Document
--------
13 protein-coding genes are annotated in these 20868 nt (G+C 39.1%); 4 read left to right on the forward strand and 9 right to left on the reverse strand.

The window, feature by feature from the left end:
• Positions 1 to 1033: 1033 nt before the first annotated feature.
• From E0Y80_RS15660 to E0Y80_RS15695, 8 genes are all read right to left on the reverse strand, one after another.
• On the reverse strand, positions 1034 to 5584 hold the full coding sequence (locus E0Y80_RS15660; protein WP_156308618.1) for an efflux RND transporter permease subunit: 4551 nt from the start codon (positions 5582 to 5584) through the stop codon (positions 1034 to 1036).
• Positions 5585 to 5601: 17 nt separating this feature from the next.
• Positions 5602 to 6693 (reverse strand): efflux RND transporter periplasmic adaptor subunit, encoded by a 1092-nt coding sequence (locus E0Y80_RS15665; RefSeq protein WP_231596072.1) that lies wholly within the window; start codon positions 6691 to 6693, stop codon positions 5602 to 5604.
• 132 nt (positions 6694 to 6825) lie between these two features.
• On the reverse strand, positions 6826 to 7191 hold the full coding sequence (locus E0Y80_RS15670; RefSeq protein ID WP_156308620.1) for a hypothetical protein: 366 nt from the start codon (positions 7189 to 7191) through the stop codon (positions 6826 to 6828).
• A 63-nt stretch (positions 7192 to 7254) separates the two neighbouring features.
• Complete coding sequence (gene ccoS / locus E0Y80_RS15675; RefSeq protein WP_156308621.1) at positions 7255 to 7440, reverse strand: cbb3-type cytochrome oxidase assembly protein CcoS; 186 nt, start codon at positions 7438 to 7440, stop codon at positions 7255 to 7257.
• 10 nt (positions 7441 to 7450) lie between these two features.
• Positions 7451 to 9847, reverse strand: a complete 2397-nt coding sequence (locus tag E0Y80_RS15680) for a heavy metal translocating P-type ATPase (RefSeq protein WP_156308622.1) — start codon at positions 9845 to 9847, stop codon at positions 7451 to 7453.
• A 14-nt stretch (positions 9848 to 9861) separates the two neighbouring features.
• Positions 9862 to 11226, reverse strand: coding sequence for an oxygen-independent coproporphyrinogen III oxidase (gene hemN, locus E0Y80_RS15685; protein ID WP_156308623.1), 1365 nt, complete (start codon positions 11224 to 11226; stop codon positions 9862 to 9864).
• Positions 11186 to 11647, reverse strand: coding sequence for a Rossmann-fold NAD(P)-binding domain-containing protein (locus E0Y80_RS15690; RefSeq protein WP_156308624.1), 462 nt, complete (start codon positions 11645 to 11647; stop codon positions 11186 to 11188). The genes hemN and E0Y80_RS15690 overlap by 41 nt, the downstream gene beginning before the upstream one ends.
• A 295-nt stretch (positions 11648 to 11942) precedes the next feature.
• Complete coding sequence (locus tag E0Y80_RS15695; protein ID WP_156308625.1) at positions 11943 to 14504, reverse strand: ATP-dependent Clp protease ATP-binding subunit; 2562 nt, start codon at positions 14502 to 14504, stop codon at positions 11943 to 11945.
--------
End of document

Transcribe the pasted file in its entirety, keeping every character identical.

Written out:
13 protein-coding genes are annotated in these 20868 nt (G+C 39.1%); 4 read left to right on the forward strand and 9 right to left on the reverse strand.

The window, feature by feature from the left end:
• Positions 1 to 1033: 1033 nt before the first annotated feature.
• From E0Y80_RS15660 to E0Y80_RS15695, 8 genes are all read right to left on the reverse strand, one after another.
• On the reverse strand, positions 1034 to 5584 hold the full coding sequence (locus E0Y80_RS15660; protein WP_156308618.1) for an efflux RND transporter permease subunit: 4551 nt from the start codon (positions 5582 to 5584) through the stop codon (positions 1034 to 1036).
• Positions 5585 to 5601: 17 nt separating this feature from the next.
• Positions 5602 to 6693 (reverse strand): efflux RND transporter periplasmic adaptor subunit, encoded by a 1092-nt coding sequence (locus E0Y80_RS15665; RefSeq protein WP_231596072.1) that lies wholly within the window; start codon positions 6691 to 6693, stop codon positions 5602 to 5604.
• 132 nt (positions 6694 to 6825) lie between these two features.
• On the reverse strand, positions 6826 to 7191 hold the full coding sequence (locus E0Y80_RS15670; RefSeq protein ID WP_156308620.1) for a hypothetical protein: 366 nt from the start codon (positions 7189 to 7191) through the stop codon (positions 6826 to 6828).
• A 63-nt stretch (positions 7192 to 7254) separates the two neighbouring features.
• Complete coding sequence (gene ccoS / locus E0Y80_RS15675; RefSeq protein WP_156308621.1) at positions 7255 to 7440, reverse strand: cbb3-type cytochrome oxidase assembly protein CcoS; 186 nt, start codon at positions 7438 to 7440, stop codon at positions 7255 to 7257.
• 10 nt (positions 7441 to 7450) lie between these two features.
• Positions 7451 to 9847, reverse strand: a complete 2397-nt coding sequence (locus tag E0Y80_RS15680) for a heavy metal translocating P-type ATPase (RefSeq protein WP_156308622.1) — start codon at positions 9845 to 9847, stop codon at positions 7451 to 7453.
• A 14-nt stretch (positions 9848 to 9861) separates the two neighbouring features.
• Positions 9862 to 11226, reverse strand: coding sequence for an oxygen-independent coproporphyrinogen III oxidase (gene hemN, locus E0Y80_RS15685; protein ID WP_156308623.1), 1365 nt, complete (start codon positions 11224 to 11226; stop codon positions 9862 to 9864).
• Positions 11186 to 11647, reverse strand: coding sequence for a Rossmann-fold NAD(P)-binding domain-containing protein (locus E0Y80_RS15690; RefSeq protein WP_156308624.1), 462 nt, complete (start codon positions 11645 to 11647; stop codon positions 11186 to 11188). The genes hemN and E0Y80_RS15690 overlap by 41 nt, the downstream gene beginning before the upstream one ends.
• A 295-nt stretch (positions 11648 to 11942) precedes the next feature.
• Complete coding sequence (locus tag E0Y80_RS15695; protein ID WP_156308625.1) at positions 11943 to 14504, reverse strand: ATP-dependent Clp protease ATP-binding subunit; 2562 nt, start codon at positions 14502 to 14504, stop codon at positions 11943 to 11945.